One of most famous Japanese soup is Tonjiru or butajiru. Tonjiru is a miso soup, which is more filling than normal miso soup because it contains a lot of different types of vegetables, pork, tofu and mushrooms. This soup is cooked in dashi and is flavored with miso paste. Usually, vegetables like taro potato, carrots, gobo, konnyaku and daikon radish are used in this recipe. It is a very comforting soup, which is very tasty as well as very healthy.
Difficulty level: Easy
Servings per recipe: 4
Preparation time required: 20-30 minutes
Cooking time required: 30-40 minutes
1 spider strainer
1 muslin cloth
1 10-inch gobo (burdock root), thinly sliced
½ konnyaku, cubed
5 cups of dashi stock
2-3 satoimo (taro root)
2 green onions, thinly sliced
1 daikon radish, cut into cubes
600 grams of sliced komagire pork (cut into smaller pieces)
½ cup of shiitake mushrooms (sliced)
1 cup + ½ cup of tofu cubes
1/4th cup of sake
1 small carrot (thinly sliced)
6 tablespoons of miso paste
For the Dashi
2 litres of water
100 ml. of cold water
40 grams of dried konbu (kelp)
40 grams of dried katsuobushi (bonito) flakes
Method of Cooking
1. First, take a saucepan and pour 2 litres of water in it. Then put the dried kelp into the water and push it slightly to submerge it completely in the water. Let the kelp sit in the water for 2-5 hours so that it can open up completely and expand.
Once that happens, place the saucepan on the stove and light up the flame. Set the flame on high and wait for the water to come to a boil. Remove the kelp from the water just before it comes to a boil. Let the water boil for 1 minute and then turn off the heat. Put the dried bonito flakes in the water and let them stay there for 15 minutes.
2. While the bonito flakes are soaking in the water, prepare a bowl by placing a muslin cloth-covered sieve on it. Strain the dashi through the muslin cloth-covered sieve and then gather the ends of the muslin cloth in your hand like a pouch. Press the pouch a little to extract out the excess dashi from it but avoid pressing it too hard. Once done, discard the pouch and let the dashi sit at room temperature for a few minutes.
3. Next, take the burdock root and rinse it thoroughly under running water until all of the dirt is rinsed. Once done, peel off the skin of the burdock root with a sharp knife and then cut that into fine shavings, in the same way as you sharp a pencil.
The thin shavings of burdock root that you will get are known as sasagaki shavings. Once the entire burdock root is sliced, transfer the shavings into a bowl of water and soak them in the water for 5 minutes.
4. While the burdock shavings are soaking in the water, take the carrot and cut it in half lengthwise. Slice each half of the carrot in half through the opposite direction and then chop the carrot horizontally into small pieces. Once done, cut the daikon radish and the taro root in the same way, but make sure that you peel the taro root before you chop it.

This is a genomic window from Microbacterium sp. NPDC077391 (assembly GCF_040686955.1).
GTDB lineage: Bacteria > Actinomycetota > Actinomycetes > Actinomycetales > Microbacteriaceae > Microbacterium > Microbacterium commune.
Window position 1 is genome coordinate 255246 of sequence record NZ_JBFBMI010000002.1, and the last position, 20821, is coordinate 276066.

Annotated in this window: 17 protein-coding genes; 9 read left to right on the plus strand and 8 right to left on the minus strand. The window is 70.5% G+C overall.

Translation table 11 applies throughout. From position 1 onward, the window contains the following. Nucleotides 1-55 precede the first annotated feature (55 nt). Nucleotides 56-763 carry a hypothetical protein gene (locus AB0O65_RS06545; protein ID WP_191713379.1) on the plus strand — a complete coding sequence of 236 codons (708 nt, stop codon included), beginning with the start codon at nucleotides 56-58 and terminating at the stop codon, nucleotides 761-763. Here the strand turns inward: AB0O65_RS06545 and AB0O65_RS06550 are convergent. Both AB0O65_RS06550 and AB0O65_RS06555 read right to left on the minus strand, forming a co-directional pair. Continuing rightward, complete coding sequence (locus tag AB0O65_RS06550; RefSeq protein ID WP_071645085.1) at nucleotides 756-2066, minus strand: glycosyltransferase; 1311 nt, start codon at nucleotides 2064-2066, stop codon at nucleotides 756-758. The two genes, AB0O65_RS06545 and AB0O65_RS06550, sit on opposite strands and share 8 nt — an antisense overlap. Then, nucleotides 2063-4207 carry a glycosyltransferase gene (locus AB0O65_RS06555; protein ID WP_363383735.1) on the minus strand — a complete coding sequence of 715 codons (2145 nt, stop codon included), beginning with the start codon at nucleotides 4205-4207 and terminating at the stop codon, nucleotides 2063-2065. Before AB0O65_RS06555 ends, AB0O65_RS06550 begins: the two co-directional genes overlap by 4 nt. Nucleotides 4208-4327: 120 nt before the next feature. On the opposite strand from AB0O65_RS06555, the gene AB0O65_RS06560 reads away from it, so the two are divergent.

Then take the pork and cut it into 3-4 smaller pieces. Then take the tofu and cut it into small cubes. Finally, take the shiitake mushrooms and snap off their stems. Then cut the mushrooms caps into thick slices.
5. Once everything is sliced, take a saucepan and fill it up with water. Place the saucepan on the stove and set the flame on high. Wait for the water to come to a boil. While the water is coming to a boil, tear the konnyaku in half with your hands and then try to tear the halves into smaller cubes.
Once done, put the konnyaku cubes into the boiling water and parboil them for 2-3 minutes. Once done, strain out the konnyaku cubes and then set them aside.
6. Now place another saucepan on the stove and light up the flame to set it on high. Pour some water into the saucepan and let it come to a boil. In the meantime, put the taro root cubes into a bowl and sprinkle salt over them. Massage the taro potato cubes with the salt and then put them into the boiling water.
Boil the taro potato cubes for 2-3 minutes and then drain away the water by tipping the taro potato cubes into a colander. Rinse the taro potato cubes immediately under running water and then they will no longer remain sticky.
7. Next, set a skillet on the stove and light up the flame. Set the flame on medium and put 2-3 tablespoons of sesame oil into the skillet. Let the oil heat up and then put the pork slices in it. Cook the pork slices until they no longer remain pink.
Once done, put the parboiled konnyaku pieces, tofu cubes, daikon pieces, carrot pieces and the gobo shavings into the skillet. Stir and cook all the things until they turn tender. Once that happens, pour the prepared dashi over all the ingredients in the skillet and then add the sake.
8. Wait for the soup to come to a boil and then skim off the scum from the surface of the soup. Put a lid on the skillet and let the soup cook on low heat for 15 minutes. Once the time elapses, remove the lid from the skillet and add the taro root cubes and the shiitake mushroom slices to the soup. Cook the soup for 5 minutes more.
9. Next, ladle out 2-3 ladleful of the soup into a bowl and then dissolve the miso paste in it. Whisk the mixture to completely dissolve the miso paste and then add the miso mixture to the soup in the skillet. Turn off the heat at this point and then add the sliced green onions to finish off the cooking. Finally, serve the warm soup in individual bowls